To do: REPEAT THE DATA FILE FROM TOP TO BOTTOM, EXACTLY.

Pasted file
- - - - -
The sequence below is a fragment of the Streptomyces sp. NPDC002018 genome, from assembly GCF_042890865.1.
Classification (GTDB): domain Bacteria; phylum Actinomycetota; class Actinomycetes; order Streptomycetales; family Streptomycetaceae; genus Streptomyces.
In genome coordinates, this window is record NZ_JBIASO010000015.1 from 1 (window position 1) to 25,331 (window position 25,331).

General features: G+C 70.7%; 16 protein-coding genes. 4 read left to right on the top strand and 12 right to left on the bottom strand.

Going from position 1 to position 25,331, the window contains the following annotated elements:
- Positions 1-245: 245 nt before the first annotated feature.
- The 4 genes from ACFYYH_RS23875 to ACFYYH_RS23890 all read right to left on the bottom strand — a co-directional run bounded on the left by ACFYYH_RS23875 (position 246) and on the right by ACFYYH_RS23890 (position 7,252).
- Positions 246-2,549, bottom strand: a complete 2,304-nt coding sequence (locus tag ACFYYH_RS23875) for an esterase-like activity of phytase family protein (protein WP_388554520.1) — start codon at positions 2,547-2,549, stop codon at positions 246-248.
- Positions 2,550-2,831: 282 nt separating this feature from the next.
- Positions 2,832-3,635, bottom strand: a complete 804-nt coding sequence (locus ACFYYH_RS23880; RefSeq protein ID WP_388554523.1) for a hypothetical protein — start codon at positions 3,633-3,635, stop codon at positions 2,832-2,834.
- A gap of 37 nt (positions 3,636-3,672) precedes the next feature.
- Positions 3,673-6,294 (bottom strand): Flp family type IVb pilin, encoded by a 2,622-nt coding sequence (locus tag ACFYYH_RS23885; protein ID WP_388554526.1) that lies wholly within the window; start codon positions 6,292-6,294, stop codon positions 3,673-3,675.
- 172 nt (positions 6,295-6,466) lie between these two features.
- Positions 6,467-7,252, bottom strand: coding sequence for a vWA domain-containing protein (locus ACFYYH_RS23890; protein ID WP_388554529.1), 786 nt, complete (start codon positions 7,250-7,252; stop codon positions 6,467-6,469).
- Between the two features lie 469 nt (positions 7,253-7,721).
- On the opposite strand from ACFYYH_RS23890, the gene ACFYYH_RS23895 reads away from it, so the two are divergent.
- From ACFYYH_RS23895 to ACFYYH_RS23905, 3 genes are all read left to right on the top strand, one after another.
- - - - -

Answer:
The sequence below is a fragment of the Streptomyces sp. NPDC002018 genome, from assembly GCF_042890865.1.
Classification (GTDB): domain Bacteria; phylum Actinomycetota; class Actinomycetes; order Streptomycetales; family Streptomycetaceae; genus Streptomyces.
In genome coordinates, this window is record NZ_JBIASO010000015.1 from 1 (window position 1) to 25,331 (window position 25,331).

General features: G+C 70.7%; 16 protein-coding genes. 4 read left to right on the top strand and 12 right to left on the bottom strand.

Going from position 1 to position 25,331, the window contains the following annotated elements:
- Positions 1-245: 245 nt before the first annotated feature.
- The 4 genes from ACFYYH_RS23875 to ACFYYH_RS23890 all read right to left on the bottom strand — a co-directional run bounded on the left by ACFYYH_RS23875 (position 246) and on the right by ACFYYH_RS23890 (position 7,252).
- Positions 246-2,549, bottom strand: a complete 2,304-nt coding sequence (locus tag ACFYYH_RS23875) for an esterase-like activity of phytase family protein (protein WP_388554520.1) — start codon at positions 2,547-2,549, stop codon at positions 246-248.
- Positions 2,550-2,831: 282 nt separating this feature from the next.
- Positions 2,832-3,635, bottom strand: a complete 804-nt coding sequence (locus ACFYYH_RS23880; RefSeq protein ID WP_388554523.1) for a hypothetical protein — start codon at positions 3,633-3,635, stop codon at positions 2,832-2,834.
- A gap of 37 nt (positions 3,636-3,672) precedes the next feature.
- Positions 3,673-6,294 (bottom strand): Flp family type IVb pilin, encoded by a 2,622-nt coding sequence (locus tag ACFYYH_RS23885; protein ID WP_388554526.1) that lies wholly within the window; start codon positions 6,292-6,294, stop codon positions 3,673-3,675.
- 172 nt (positions 6,295-6,466) lie between these two features.
- Positions 6,467-7,252, bottom strand: coding sequence for a vWA domain-containing protein (locus ACFYYH_RS23890; protein ID WP_388554529.1), 786 nt, complete (start codon positions 7,250-7,252; stop codon positions 6,467-6,469).
- Between the two features lie 469 nt (positions 7,253-7,721).
- On the opposite strand from ACFYYH_RS23890, the gene ACFYYH_RS23895 reads away from it, so the two are divergent.
- From ACFYYH_RS23895 to ACFYYH_RS23905, 3 genes are all read left to right on the top strand, one after another.